Saturday, February 27, 2010

The Salvage Scene

Wow! What can I say!
This morning, as my son said, looked like the set of a ‘Pirates of the Caribbean’ production. These blokes at the Vintage Car Club in Mt Gambier are what I call genuine ‘movers and shakers’.
Not only did they build a replica of the pontoon used in the salvage in 1937 (16x44gall drums lashed together under a large origan crate that held a cast iron winch) in two and a half hours, but here we were about to launch it and re-enact the salvage of John Dutton’s car.
We lined up at the gate to the Valley Lake and waited for the council to open it. We were there before 7am. Morry turned up in the ‘South West Freight’ prime mover with the front end loader sitting on the trailer and lined up. I had Frankie’s clinker built dingy in tow and then Barry Williams lined up with his support boat and 250hp outboard. After the council arrived and opened up, the support team and actors were all in position at the boat loading ramp in no time. We had heard that Murray Langford was bringing the pontoon on his low loader behind the 1979 fully restored Kenworth of which, I am told, there are only 5 left in the world. We were all pretty excited to see (and hear) the Kenworth make its starry entry. The blokes waisted no time in getting the pontoon unloaded; ropes spliced and attached by Barry and we loaded into the water. Collin Thompson kept kicking himself that he hadn’t brought a bottle of champagne to break over the rig. A few more laughs as we watched Murray try to get back on land off the pontoon. He ended up coming with us out into position. A few minutes later and we were on the water, in position, just under the limestone cliff face that resembles the actual spot in the Blue Lake where John Dutton lost his car.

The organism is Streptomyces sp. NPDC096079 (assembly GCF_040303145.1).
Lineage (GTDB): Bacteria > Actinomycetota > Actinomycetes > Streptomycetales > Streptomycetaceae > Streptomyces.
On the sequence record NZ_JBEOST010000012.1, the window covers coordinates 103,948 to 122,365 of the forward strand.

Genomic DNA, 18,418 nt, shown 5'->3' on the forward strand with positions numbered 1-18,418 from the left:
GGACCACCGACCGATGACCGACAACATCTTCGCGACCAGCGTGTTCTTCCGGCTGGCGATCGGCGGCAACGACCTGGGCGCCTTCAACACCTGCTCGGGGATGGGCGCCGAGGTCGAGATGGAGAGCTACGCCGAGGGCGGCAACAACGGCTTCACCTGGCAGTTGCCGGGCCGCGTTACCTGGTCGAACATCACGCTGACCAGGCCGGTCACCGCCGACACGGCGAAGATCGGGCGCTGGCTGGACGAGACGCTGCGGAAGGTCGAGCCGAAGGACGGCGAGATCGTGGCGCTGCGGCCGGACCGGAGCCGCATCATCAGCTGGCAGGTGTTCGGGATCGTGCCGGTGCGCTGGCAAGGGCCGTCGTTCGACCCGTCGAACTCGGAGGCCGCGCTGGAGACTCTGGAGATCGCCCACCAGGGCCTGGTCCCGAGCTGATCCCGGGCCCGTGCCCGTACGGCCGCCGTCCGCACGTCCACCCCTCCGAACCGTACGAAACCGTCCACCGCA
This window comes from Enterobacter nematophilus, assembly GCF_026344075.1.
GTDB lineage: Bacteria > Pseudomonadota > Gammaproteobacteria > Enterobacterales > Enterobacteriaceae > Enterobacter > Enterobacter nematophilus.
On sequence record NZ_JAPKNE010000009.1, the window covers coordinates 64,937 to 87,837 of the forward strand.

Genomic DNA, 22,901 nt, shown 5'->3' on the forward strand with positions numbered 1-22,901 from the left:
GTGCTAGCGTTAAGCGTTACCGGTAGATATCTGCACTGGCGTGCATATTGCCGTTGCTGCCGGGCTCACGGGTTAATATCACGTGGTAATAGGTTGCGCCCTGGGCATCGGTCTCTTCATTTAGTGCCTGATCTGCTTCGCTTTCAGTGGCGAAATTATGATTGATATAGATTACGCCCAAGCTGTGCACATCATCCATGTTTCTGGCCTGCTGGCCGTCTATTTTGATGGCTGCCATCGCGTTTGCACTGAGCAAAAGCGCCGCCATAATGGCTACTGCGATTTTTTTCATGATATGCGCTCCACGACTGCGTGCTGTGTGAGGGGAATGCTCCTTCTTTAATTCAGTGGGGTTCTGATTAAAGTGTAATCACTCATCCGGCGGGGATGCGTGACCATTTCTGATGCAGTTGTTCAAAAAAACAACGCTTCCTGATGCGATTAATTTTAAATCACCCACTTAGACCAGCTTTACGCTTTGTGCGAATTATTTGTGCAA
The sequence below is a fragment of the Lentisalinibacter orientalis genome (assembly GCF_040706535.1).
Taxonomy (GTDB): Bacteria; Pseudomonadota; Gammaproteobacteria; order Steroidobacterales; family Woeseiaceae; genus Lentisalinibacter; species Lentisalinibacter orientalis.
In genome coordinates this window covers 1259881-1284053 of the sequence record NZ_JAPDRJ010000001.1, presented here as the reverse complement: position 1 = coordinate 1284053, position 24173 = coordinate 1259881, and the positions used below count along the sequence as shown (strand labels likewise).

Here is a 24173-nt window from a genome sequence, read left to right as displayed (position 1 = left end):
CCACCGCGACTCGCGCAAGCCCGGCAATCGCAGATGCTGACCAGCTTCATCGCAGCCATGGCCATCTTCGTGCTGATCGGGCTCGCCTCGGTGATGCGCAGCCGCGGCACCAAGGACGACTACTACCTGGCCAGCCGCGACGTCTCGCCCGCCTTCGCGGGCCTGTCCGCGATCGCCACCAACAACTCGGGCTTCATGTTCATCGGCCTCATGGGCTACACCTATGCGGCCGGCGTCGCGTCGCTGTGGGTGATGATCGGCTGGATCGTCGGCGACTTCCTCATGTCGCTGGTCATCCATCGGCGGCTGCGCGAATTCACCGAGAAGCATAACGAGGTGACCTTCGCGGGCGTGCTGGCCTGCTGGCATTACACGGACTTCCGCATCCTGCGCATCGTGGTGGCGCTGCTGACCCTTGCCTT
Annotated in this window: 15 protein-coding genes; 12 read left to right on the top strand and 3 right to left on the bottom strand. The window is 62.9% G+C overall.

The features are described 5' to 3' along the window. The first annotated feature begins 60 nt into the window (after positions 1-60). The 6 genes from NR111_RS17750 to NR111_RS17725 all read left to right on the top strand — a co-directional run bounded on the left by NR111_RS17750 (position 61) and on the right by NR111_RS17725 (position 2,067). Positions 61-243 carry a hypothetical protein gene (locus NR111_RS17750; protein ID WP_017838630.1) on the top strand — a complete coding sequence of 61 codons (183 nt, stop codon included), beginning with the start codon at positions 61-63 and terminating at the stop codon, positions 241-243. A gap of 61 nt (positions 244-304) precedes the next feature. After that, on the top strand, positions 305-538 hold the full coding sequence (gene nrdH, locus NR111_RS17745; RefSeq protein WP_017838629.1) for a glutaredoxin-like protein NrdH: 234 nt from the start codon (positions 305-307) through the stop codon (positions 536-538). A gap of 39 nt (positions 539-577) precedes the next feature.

Allan got some great shots on his camera as did Margarit from the car club, and Jesh kept the handy cam rolling hoping to catch some behind the scenes comedy.
The only issue we had was with the wind. It was a little bit strong for Frankie to keep the pontoon in position using only oars. Barry manoeuvred the support boat brilliantly; towing here and there and moving in and out so Rob could vary his shots. Rob rang and told me just now that the footage he got looked really good. We acted out the salvage scene up to where the blokes hooked on to the car and started winching it up. From there we will jump to the actual photos of the car coming out of the water. Because the papers of the day didn’t have a lot of detail on how the salvage was carried out, I had to think things though practically and work it out logically. Things like, what was the dingy in the photos used for? Where did the rope from the winch actually go? Under? Over?
We then took Rob back to shore so he could drive to the top of the cliff and film the last bit looking down.
Anyway, we had a very successful filming session and quite a few laughs in the process.
Special thanks to the City Council for their prompt processing of our event application, for looking after us in terms of the fees and for their well wishes. Another special thanks to the Limestone Coast Rowing Club for allowing us to share the lake with them on their special day.
Once again, thanks to everybody! Fantastic job!!

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